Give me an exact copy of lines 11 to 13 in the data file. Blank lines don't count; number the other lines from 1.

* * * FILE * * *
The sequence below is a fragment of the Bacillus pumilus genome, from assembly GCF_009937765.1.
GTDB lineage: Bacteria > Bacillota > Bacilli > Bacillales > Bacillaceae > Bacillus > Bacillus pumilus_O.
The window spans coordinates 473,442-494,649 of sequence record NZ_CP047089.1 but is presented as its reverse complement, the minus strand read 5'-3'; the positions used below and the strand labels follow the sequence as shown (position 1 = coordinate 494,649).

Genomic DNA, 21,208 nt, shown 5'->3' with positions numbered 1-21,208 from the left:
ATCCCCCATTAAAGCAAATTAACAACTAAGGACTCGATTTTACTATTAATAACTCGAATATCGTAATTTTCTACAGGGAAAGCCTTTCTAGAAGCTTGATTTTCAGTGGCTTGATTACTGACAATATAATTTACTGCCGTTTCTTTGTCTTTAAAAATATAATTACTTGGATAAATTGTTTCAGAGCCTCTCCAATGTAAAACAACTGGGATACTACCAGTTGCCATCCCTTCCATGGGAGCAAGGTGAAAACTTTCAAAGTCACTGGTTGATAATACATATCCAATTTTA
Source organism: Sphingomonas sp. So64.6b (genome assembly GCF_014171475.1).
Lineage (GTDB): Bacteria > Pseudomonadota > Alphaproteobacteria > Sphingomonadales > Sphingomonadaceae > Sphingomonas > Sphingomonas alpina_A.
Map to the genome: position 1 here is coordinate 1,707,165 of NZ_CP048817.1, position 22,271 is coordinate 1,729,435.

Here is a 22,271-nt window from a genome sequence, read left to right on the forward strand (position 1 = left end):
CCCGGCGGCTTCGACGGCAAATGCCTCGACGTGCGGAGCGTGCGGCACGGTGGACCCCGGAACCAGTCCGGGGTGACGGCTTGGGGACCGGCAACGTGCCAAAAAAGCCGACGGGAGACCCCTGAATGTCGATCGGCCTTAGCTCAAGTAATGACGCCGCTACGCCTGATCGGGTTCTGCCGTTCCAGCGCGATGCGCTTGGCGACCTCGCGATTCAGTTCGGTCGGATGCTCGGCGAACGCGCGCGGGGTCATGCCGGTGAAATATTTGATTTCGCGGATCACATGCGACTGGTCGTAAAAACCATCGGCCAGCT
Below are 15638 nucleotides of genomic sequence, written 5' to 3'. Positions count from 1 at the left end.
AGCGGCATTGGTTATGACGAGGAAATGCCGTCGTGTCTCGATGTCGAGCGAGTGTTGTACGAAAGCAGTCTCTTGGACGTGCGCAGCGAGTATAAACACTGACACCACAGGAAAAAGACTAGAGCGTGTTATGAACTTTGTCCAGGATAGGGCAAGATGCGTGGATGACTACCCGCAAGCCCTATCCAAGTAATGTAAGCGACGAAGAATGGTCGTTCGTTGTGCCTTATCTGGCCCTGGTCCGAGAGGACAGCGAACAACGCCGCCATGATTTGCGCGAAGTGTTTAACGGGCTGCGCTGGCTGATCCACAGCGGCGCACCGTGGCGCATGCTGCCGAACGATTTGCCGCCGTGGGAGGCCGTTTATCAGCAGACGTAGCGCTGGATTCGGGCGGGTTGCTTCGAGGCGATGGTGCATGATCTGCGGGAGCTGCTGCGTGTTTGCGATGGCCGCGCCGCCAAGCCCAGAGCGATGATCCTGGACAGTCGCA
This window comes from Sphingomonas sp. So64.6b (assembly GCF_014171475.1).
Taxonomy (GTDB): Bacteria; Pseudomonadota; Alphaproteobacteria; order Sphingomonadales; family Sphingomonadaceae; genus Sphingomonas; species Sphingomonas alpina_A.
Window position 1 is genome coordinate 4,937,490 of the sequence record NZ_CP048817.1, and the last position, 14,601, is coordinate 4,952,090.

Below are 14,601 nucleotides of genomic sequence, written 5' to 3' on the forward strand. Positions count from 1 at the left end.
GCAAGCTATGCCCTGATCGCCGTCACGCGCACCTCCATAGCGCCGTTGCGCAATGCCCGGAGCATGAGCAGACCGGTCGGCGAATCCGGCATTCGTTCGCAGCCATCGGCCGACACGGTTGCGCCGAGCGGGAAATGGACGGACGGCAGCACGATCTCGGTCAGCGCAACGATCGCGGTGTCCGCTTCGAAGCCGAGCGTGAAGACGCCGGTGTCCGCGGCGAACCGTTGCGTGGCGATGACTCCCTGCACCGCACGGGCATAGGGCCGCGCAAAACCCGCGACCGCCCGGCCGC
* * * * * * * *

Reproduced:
Below are 15638 nucleotides of genomic sequence, written 5' to 3'. Positions count from 1 at the left end.
AGCGGCATTGGTTATGACGAGGAAATGCCGTCGTGTCTCGATGTCGAGCGAGTGTTGTACGAAAGCAGTCTCTTGGACGTGCGCAGCGAGTATAAACACTGACACCACAGGAAAAAGACTAGAGCGTGTTATGAACTTTGTCCAGGATAGGGCAAGATGCGTGGATGACTACCCGCAAGCCCTATCCAAGTAATGTAAGCGACGAAGAATGGTCGTTCGTTGTGCCTTATCTGGCCCTGGTCCGAGAGGACAGCGAACAACGCCGCCATGATTTGCGCGAAGTGTTTAACGGGCTGCGCTGGCTGATCCACAGCGGCGCACCGTGGCGCATGCTGCCGAACGATTTGCCGCCGTGGGAGGCCGTTTATCAGCAGACGTAGCGCTGGATTCGGGCGGGTTGCTTCGAGGCGATGGTGCATGATCTGCGGGAGCTGCTGCGTGTTTGCGATGGCCGCGCCGCCAAGCCCAGAGCGATGATCCTGGACAGTCGCA
This window comes from Sphingomonas sp. So64.6b (assembly GCF_014171475.1).